Most disturbing of all the articles posted on the Internet was one that described the attempts by seers (clairvoyants) to “see” into the occult microscopically. This article calls it “micro-psi,” which utilizes a Theosophist technique to change the meaning and spelling of a word (Christ’s “atonement” was changed to mean “at-one-ment with ‘god’” for example). The article says that “micro-psi” can be used for the purpose of “‘psychic’ medical diagnostic imaging”. “Psi” is a letter of the Greek alphabet which has particular significance for the New Age movement. It means the “unknown” specifically and generally it refers to psychic phenomena. It also has much to do with the attempts by the New Age movement to sabotage the science of physics by inserting esoteric and occult ideas into phenomena that have not yet been understood scientifically (The Aquarian Conspiracy, p. 170-177).
The other disturbing aspect of darkfield microscopy, as we mentioned previously, is its tight connections with various multi-level marketing companies. It is here where darkfield microscopy seems to be the most discredited. Widely divergent methods, techniques, “diagnoses” and “treatments” are recommended, depending upon the product that is to be sold. In some cases there is a blatant disregard of Enderlein’s theories in favor of a quick “fix” diagnosis and cure. Instant cures are reported for “parasites” found in the blood, and minutes after taking the magic pill cures are determined by looking at another blood “reading.” Yet, the research of Enderlein and the others, if indeed there is something to it, indicates that the “pleomorphs” do not change in a short time. It appears that research is being sacrificed for the big money to be made by follow-up appointments. There are reports on the Internet of shoddy medical practices, of unclean instruments and slides, of poorly adjusted equipment, and of dangerous recommendations for treatment.
Noteworthy is also a series of Kansas City Star newspaper articles entitled “Plain Prey” dating back to 1996, in which there is an account of darkfield microscopy being used on the Amish. In Kalona, Iowa, “Traveling ‘nutritional consultant’ Dennis Stolzfoos is staring at blood. Actually, Stolzfoos and his customer, and Amish farmer are peering at a black and white television screen hooked up to a microscope trained on a drop of the Amishman’s freshly drawn blood.” The article was entitled “Hucksters peddle to naïve customers” describe the particular multi-level marketing product that was being sold as the cure for whatever disease was supposedly seen under the microscope. The article notes that the Amish are captivated by the anti-medical-establishment message delivered by the traveling blood man. They are more easily hoodwinked by phoney medical diagnoses and claims because of they do not have an educational background in scientific matters.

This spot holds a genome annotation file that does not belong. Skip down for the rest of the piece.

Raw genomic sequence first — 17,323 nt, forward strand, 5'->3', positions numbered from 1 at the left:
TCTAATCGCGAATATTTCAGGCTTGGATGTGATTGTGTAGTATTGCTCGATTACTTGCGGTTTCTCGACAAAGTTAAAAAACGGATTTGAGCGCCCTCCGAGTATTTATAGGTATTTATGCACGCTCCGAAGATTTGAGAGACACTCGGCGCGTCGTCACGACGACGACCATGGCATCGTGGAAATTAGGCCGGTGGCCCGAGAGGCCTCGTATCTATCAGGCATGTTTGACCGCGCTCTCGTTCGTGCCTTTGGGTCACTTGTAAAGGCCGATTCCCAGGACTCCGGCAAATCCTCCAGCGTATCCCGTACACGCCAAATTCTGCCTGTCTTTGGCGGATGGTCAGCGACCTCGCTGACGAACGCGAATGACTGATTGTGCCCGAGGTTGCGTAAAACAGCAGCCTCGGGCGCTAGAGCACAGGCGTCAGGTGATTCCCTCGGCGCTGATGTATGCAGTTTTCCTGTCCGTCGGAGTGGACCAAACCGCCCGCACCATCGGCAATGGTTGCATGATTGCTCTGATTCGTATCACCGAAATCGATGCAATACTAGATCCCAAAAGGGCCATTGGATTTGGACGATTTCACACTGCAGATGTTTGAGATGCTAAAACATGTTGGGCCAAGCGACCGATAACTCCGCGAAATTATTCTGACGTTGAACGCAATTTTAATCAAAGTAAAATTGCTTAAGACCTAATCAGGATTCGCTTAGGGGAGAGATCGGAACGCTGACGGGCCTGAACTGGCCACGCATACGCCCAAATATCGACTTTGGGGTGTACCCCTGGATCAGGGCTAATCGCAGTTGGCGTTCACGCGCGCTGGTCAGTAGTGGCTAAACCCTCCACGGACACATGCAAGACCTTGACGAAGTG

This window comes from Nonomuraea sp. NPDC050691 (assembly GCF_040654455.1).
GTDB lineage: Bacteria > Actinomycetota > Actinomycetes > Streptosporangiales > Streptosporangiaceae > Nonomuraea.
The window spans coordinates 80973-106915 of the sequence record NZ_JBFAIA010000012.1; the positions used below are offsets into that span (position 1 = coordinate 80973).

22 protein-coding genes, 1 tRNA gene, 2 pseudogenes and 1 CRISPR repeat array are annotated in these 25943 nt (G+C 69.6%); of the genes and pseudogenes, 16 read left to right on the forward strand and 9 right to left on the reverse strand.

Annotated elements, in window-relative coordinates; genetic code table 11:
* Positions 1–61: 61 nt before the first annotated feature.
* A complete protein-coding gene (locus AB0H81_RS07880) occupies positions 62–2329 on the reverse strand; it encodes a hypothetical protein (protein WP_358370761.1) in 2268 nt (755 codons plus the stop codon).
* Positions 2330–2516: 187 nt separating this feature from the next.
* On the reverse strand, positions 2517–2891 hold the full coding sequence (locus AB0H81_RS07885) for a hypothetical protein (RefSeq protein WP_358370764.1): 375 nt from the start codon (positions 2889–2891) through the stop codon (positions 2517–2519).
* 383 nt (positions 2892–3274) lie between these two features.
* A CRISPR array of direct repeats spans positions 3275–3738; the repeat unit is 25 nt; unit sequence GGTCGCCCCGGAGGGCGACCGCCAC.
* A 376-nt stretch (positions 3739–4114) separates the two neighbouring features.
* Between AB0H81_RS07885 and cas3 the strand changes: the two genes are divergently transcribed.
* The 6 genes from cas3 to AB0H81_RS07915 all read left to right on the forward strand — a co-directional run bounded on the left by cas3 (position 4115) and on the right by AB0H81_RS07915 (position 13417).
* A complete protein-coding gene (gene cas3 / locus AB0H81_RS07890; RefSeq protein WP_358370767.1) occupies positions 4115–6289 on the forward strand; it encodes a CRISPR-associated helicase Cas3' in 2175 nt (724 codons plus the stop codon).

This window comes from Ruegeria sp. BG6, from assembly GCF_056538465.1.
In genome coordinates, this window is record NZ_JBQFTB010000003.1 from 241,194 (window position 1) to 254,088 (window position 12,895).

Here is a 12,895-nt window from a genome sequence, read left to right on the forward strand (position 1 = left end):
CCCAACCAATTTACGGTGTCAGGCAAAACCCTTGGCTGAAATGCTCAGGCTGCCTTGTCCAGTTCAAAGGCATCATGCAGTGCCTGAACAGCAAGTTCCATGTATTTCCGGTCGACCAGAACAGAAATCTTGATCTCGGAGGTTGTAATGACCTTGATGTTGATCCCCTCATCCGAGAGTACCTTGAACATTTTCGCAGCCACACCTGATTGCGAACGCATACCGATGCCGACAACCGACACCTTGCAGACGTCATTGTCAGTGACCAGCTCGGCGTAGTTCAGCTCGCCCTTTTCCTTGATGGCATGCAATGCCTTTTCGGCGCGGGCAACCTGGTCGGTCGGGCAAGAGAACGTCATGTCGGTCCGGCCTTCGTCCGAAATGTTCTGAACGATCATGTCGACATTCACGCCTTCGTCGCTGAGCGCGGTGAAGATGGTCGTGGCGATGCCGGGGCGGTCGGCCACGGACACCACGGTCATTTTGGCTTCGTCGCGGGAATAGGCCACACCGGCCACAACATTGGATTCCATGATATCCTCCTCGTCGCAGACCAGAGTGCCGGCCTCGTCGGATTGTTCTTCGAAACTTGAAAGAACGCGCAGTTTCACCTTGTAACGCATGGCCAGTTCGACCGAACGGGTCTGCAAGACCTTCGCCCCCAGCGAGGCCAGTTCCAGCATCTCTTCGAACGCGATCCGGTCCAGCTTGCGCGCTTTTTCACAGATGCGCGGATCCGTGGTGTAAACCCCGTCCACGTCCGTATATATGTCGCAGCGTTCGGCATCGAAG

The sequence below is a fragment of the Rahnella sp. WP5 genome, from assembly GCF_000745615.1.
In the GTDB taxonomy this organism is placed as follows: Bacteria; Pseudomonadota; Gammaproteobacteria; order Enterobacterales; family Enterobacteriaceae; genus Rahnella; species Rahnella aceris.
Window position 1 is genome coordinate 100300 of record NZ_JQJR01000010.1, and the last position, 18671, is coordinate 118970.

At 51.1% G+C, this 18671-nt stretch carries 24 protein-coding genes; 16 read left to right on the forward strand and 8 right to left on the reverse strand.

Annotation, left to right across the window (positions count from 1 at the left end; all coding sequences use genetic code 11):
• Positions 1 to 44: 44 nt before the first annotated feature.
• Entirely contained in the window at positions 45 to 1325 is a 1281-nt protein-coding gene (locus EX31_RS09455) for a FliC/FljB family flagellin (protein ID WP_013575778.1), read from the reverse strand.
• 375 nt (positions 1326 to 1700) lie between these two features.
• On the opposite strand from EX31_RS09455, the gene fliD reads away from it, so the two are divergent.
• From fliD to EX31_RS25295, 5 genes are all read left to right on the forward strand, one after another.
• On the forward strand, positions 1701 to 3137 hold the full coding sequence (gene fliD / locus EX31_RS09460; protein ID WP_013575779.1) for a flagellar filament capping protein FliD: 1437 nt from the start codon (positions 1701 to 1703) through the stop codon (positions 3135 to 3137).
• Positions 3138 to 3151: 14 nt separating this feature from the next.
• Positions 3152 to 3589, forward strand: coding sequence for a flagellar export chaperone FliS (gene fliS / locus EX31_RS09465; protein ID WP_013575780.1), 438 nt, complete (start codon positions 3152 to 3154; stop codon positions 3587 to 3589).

However, we hasten to point out that the Amish do have the Scriptures and, if they are saved, the indwelling of the Holy Spirit which gives wisdom and discernment. James (1:5-8) comforts us with these words: “If any of you lacks wisdom, let him ask God, who gives to all men generously and without reproaching, and it will be given him. But let him ask in faith, with no doubting, for he who doubts is like a wave of the sea that is driven and tossed by the wind. For that person must not suppose that a double-minded man, unstable in all his ways, will receive anything from the Lord.” If we are sick, the Scriptures provide one answer: “Is any among you sick? Let him call for the elders of the church, and let them pray over him, anointing him with oil in the name of the Lord; and the prayer of faith will save the sick man, and the Lord will raise him up; and if he has committed sins, he will be forgiven.”
There is enough concern in our minds about this technique, as it is currently researched and practiced, that we would warn others to flee from it. We would caution the reader to rely upon the following Scriptures in approaching others about this topic:
“Brethren, if a man is overtaken in any trespass, you who are spiritual should restore him in a spirit of gentleness. Look to yourself, lest you too be tempted.” (Gal. 6: 1)
“My brethren, if any one among you wanders from the truth, and some one brings him back, let him know that whoever brings back a sinner from the error of his way will save his soul from death and will cover a multitude of sins.” (James 5:19-20)
“Keep yourselves in the love of God; wait for the mercy of our Lord Jesus Christ unto eternal life. And convince some, who doubt; save some, by snatching them out of the fire; on some have mercy with fear, hating even the garment spotted by the flesh.” (Jude 21-23)